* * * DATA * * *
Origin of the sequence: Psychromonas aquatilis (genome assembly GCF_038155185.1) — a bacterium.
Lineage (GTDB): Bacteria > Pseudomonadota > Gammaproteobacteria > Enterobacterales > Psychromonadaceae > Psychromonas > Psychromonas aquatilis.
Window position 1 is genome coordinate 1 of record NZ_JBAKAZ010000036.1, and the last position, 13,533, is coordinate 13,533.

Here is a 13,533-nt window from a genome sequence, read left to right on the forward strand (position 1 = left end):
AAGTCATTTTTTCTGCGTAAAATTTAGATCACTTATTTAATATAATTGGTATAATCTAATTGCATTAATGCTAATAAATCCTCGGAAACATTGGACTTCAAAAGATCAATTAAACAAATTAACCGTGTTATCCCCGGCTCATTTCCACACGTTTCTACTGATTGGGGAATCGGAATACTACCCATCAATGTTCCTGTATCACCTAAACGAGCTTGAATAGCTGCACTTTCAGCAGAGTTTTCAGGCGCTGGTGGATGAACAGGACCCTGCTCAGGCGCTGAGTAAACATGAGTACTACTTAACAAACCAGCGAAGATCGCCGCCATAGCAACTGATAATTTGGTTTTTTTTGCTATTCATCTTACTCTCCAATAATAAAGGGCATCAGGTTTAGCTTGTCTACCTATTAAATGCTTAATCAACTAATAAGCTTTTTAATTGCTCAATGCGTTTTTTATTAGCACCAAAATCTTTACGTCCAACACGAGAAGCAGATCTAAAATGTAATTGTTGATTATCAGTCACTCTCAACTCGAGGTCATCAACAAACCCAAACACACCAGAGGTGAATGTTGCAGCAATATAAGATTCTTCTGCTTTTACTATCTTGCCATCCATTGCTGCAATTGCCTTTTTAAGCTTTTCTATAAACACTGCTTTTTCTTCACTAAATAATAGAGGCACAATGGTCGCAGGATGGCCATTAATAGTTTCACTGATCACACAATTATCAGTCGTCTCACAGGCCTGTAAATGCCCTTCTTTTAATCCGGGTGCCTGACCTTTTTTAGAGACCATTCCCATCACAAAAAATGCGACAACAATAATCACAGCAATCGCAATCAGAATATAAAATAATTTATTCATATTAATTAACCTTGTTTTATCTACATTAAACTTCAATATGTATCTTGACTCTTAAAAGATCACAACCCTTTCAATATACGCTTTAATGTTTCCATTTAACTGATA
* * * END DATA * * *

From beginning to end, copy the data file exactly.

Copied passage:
Origin of the sequence: Psychromonas aquatilis (genome assembly GCF_038155185.1) — a bacterium.
Lineage (GTDB): Bacteria > Pseudomonadota > Gammaproteobacteria > Enterobacterales > Psychromonadaceae > Psychromonas > Psychromonas aquatilis.
Window position 1 is genome coordinate 1 of record NZ_JBAKAZ010000036.1, and the last position, 13,533, is coordinate 13,533.

Here is a 13,533-nt window from a genome sequence, read left to right on the forward strand (position 1 = left end):
AAGTCATTTTTTCTGCGTAAAATTTAGATCACTTATTTAATATAATTGGTATAATCTAATTGCATTAATGCTAATAAATCCTCGGAAACATTGGACTTCAAAAGATCAATTAAACAAATTAACCGTGTTATCCCCGGCTCATTTCCACACGTTTCTACTGATTGGGGAATCGGAATACTACCCATCAATGTTCCTGTATCACCTAAACGAGCTTGAATAGCTGCACTTTCAGCAGAGTTTTCAGGCGCTGGTGGATGAACAGGACCCTGCTCAGGCGCTGAGTAAACATGAGTACTACTTAACAAACCAGCGAAGATCGCCGCCATAGCAACTGATAATTTGGTTTTTTTTGCTATTCATCTTACTCTCCAATAATAAAGGGCATCAGGTTTAGCTTGTCTACCTATTAAATGCTTAATCAACTAATAAGCTTTTTAATTGCTCAATGCGTTTTTTATTAGCACCAAAATCTTTACGTCCAACACGAGAAGCAGATCTAAAATGTAATTGTTGATTATCAGTCACTCTCAACTCGAGGTCATCAACAAACCCAAACACACCAGAGGTGAATGTTGCAGCAATATAAGATTCTTCTGCTTTTACTATCTTGCCATCCATTGCTGCAATTGCCTTTTTAAGCTTTTCTATAAACACTGCTTTTTCTTCACTAAATAATAGAGGCACAATGGTCGCAGGATGGCCATTAATAGTTTCACTGATCACACAATTATCAGTCGTCTCACAGGCCTGTAAATGCCCTTCTTTTAATCCGGGTGCCTGACCTTTTTTAGAGACCATTCCCATCACAAAAAATGCGACAACAATAATCACAGCAATCGCAATCAGAATATAAAATAATTTATTCATATTAATTAACCTTGTTTTATCTACATTAAACTTCAATATGTATCTTGACTCTTAAAAGATCACAACCCTTTCAATATACGCTTTAATGTTTCCATTTAACTGATA